It has been said that teaching is a calling. Some people experience this call at a young age and “teach” their stuffed animals or younger sibling in a make-believe classroom. Others find themselves wanting to get more out of their career later in life and decide to pursue a teaching certificate as a second career. However they get there, every teacher has a path to follow on the road to the classroom.
The typical undergrad will complete the required classes for a bachelor’s degree which will include general knowledge as well as a specialized curriculum. After completing the correct number of credits, student teaching will be the next step. This is a great opportunity to gain professional knowledge and learn best practices from a master teacher. It will also give you a chance to ask questions and practice your skills in a real-life setting. There are alternative paths to certification depending on your state. You would want to research and talk with a career counselor about your options if considering a non-traditional route to certification.
As you finish up your bachelor’s degree, background/fingerprint check and student teaching, you will then be eligible to become certified. But first, you must pass exams that will prove that you are ready to be in the classroom. These will include three exams: Academic Skills for Educators, Subject Assessments, and Content Knowledge for Teaching. Often, studying is necessary to pass these exams. For example, aspiring teachers typically take one or two Praxis Core writing practice tests to prepare for the real exam. This may ease some anxiety leading up to exam time. These practice tests can determine deficient areas to focus on when studying for the real exam.
Deciding where you want to teach and what age is an important first step in a job search. Some states have different requirements so if you are thinking about relocating, you may want to determine what the certification process is in that state before taking the test in your current state. Several states will accept certification from other states. If for some reason you do not pass one of the exams, there are opportunities to study and retake the exam. Additionally, teaching high school, very young students or specialized classes may require additional tests and certification.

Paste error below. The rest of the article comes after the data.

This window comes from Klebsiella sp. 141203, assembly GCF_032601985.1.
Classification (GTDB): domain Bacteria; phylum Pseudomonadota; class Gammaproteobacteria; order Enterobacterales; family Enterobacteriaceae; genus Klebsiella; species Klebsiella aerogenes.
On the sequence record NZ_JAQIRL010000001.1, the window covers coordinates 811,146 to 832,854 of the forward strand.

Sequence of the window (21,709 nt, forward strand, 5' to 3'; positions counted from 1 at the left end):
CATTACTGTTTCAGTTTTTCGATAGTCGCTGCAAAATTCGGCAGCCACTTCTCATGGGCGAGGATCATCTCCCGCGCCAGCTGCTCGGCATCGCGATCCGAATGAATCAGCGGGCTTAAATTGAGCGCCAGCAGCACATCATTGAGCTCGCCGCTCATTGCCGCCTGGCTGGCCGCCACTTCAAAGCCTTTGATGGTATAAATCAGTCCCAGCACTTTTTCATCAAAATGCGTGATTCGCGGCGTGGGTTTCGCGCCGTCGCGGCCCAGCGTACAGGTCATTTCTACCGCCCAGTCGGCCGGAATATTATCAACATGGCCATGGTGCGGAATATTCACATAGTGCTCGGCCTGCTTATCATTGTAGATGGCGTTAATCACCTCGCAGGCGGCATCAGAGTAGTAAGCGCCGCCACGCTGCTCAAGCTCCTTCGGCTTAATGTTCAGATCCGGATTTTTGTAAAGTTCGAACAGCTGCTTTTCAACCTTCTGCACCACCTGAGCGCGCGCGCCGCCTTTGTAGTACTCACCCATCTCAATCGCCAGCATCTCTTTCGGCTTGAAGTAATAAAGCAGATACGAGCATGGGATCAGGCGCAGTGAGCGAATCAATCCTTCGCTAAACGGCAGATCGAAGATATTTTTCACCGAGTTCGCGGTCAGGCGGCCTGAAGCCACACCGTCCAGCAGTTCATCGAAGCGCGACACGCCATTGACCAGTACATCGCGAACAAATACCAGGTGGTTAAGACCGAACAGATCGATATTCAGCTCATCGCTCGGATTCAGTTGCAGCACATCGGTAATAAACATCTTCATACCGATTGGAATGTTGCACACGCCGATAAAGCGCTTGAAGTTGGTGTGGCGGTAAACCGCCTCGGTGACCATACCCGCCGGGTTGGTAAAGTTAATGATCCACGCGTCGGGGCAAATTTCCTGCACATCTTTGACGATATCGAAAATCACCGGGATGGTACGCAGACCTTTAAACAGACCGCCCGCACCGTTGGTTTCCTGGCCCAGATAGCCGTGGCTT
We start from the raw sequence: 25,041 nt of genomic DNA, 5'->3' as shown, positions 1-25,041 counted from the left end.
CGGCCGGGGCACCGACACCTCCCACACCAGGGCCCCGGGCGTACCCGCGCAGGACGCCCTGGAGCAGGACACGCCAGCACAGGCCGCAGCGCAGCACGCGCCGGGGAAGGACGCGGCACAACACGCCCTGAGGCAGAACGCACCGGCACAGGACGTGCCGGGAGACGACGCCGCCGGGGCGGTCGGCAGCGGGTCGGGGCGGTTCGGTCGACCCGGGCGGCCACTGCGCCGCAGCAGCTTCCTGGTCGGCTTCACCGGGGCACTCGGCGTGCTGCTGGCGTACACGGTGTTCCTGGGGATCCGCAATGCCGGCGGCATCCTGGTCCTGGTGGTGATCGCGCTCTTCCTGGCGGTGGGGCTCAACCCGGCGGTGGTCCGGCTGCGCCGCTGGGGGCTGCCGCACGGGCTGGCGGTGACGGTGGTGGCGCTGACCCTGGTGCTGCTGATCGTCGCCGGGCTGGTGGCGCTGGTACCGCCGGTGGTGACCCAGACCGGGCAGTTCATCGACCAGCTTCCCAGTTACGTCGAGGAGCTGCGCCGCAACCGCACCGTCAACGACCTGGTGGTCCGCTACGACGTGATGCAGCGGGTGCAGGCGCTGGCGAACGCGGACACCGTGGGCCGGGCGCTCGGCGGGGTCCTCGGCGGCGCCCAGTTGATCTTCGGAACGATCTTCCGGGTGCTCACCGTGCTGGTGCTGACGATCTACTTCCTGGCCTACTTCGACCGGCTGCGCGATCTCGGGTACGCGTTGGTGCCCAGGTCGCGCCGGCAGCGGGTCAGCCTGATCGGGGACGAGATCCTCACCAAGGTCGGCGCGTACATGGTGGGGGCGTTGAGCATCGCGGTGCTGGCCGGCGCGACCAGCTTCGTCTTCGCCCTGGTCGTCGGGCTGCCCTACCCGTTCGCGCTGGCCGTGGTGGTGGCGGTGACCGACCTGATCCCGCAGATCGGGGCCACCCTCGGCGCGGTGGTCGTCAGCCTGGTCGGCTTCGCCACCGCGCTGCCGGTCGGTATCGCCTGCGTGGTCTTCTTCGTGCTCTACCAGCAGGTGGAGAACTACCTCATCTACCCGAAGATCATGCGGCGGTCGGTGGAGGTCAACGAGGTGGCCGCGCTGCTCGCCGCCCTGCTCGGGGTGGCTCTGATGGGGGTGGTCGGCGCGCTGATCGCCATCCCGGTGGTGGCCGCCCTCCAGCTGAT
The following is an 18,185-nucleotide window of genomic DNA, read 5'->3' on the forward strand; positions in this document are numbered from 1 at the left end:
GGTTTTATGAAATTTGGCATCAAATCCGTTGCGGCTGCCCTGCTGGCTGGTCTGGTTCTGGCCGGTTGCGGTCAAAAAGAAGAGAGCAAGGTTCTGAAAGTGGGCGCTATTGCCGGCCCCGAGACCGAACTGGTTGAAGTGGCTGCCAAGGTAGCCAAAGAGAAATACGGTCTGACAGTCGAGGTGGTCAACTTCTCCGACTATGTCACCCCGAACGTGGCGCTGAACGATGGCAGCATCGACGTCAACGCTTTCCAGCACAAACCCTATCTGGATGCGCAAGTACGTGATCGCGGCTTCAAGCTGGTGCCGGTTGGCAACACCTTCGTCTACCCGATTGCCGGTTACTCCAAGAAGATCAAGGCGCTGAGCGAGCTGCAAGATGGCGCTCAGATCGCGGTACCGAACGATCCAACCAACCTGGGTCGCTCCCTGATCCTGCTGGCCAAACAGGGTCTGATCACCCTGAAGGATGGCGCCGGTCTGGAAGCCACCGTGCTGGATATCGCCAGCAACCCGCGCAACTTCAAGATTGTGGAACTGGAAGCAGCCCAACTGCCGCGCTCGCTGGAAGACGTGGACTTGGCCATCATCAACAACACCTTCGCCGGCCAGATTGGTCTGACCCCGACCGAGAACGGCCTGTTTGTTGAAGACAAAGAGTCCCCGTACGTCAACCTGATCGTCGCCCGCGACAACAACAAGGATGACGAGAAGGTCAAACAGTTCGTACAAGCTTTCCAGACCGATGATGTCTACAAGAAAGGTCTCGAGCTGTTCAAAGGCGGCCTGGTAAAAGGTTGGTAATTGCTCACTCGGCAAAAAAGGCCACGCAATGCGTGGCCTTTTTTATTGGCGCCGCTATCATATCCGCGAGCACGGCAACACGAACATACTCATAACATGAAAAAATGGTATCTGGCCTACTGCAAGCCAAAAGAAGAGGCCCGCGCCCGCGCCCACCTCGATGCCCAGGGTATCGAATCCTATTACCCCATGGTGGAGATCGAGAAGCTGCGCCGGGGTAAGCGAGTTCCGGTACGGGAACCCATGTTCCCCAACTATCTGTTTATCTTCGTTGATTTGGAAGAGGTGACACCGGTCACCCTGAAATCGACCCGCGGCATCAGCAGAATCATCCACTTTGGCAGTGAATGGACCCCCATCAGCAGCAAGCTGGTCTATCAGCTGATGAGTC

After passing exams, potential teachers will apply for teacher certification in their preferred state. The state’s department of education is in charge of issuing this license. The application charge is usually between $20- $200. Once issued, a teaching certificate must be renewed every few years. To maintain a valid certificate, continuing education courses and possibly graduate-level work will need to be completed. Keeping track of your hours and coursework will make renewal easier. Many school districts offer professional development for their teachers which makes this process easier.
Teaching can be a rewarding career that provides a good living while influencing young lives. There are several steps necessary to achieve this goal. Undergraduate work, student teaching, background checks, testing, and certification all pave the way for the ultimate result- a teaching job. The road to get there may be challenging at times, but every profession has its requirements and few are as important as guiding young people through their education.